As for vacations, most EDs generally prohibit them from about the December 22nd through January 2nd. However, if you have off Christmas and took a vacation for the week leading up to and including December 27th but came back and were scheduled for 5-6 shifts in a row, that might be fair to your group.


Finally, there is always the option of taking requests and seeing how it works out. Most groups probably have at least one person who doesn’t have family nearby or small kids and would rather party on New Year’s than have Christmas off. I’m always amazed at how well this typically works, but there must be a rule that no one is mandated to work the same holiday two years in a row. This can even be expanded to identify the entire year’s holidays, take requests and make assignments early in the year. This allows for maximal planning and takes the stress of the major summer and winter holidays off the table because of the advance notice.

Pay it Forward
I was discussing holiday coverage with a colleague, and she told me that she usually worked Christmas. I thanked her, and then asked, “Why?” She said that her kids were grown, and she would prefer to see people with small kids at home with their families. I’ve been very fortunate that most people in the few groups that I’ve worked with have carried the same philosophy. Before I had kids, I usually worked Christmas. Now that I have small children, I’m glad I’m usually home to watch them open presents. Of course, in a few years, I’m back to working the holiday and making sure that the others with small kids are there for their families.

Best Scenario
Although you’re willing to work “your holiday,” taking a vacation over the majority of the holiday period is generally unfair to the rest of your group.

As far as scheduling for the group, there are some “best case scenarios” that I think should be incorporated, since holiday schedules can leave some physicians feeling very dissatisfied with their group. I try to let people prioritize their holidays and their shift preference and do my best to honor their requests. If your kids still believe in Santa Claus, I try to have you home with your family. Remembering, though, that the time will come for you to work extra holidays down the road. Also, I really like the idea of splitting up holiday coverage. If you work Thanksgiving, I think it’s great if you can get the weekend after the holiday off. With Christmas, if you’re working the holiday and coverage allows, I like to have people off on the 24th, so they can still enjoy quality holiday family time. Rarely, are extended vacations approved over the holidays. So, if you request one, you are setting yourself up for disappointment when it’s not approved, while asking a lot of your colleagues. Finally, coverage needs to be adjusted annually giving everyone an opportunity to spend time with their family over the holidays. While you can request the same major holiday off two years in a row, it’s unlikely to happen unless no one else requests it off. We have a lot of benefits when it comes to flexibility and vacations with our schedule. However, the group benefits more if we collectively pitch in and do our share rather than leave it to just a few members of our team.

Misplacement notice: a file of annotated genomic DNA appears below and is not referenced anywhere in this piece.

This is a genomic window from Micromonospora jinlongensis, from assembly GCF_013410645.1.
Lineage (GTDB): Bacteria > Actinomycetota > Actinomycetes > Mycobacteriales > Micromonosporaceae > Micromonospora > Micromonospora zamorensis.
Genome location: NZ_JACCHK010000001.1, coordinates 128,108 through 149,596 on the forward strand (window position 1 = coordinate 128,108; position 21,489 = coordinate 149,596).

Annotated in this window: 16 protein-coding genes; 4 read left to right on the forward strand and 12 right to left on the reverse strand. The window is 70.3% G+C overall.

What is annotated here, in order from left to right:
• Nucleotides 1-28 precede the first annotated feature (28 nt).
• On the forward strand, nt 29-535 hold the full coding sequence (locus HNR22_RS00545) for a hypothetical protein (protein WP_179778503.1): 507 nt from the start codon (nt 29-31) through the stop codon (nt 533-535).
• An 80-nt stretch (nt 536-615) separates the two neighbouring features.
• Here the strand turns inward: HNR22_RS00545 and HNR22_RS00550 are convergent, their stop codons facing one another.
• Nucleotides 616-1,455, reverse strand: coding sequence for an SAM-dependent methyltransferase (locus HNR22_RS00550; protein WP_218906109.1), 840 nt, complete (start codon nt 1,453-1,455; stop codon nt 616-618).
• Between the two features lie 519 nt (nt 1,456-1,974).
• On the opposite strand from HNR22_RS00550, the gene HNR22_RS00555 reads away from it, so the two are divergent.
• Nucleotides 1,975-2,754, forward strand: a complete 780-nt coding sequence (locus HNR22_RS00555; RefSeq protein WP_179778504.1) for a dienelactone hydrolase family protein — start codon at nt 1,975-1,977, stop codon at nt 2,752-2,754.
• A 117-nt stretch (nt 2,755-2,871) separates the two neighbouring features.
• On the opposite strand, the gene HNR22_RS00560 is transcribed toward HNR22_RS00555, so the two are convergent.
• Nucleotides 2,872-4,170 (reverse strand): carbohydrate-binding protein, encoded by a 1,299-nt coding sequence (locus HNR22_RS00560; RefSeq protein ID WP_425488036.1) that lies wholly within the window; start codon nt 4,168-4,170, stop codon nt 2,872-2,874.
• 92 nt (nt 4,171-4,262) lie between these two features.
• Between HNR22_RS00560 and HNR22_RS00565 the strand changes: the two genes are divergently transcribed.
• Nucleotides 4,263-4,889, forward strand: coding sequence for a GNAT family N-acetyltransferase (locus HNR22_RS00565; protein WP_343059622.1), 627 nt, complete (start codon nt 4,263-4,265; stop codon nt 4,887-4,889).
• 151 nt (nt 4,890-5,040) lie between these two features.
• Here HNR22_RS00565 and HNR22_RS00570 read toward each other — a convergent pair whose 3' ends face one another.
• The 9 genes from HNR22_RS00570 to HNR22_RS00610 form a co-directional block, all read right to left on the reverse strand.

EXECUTIVE EDITOR Dr. Silverman is Chairman of Emergency Medicine at the Virginia Hospital Center. He also serves as the Director of the Alteon-Mid Atlantic Leadership Academy. Dr. Silverman’s practical wisdom is available in an easy-to-use reference guide, available on Amazon. Follow on Twitter @drmikesilverman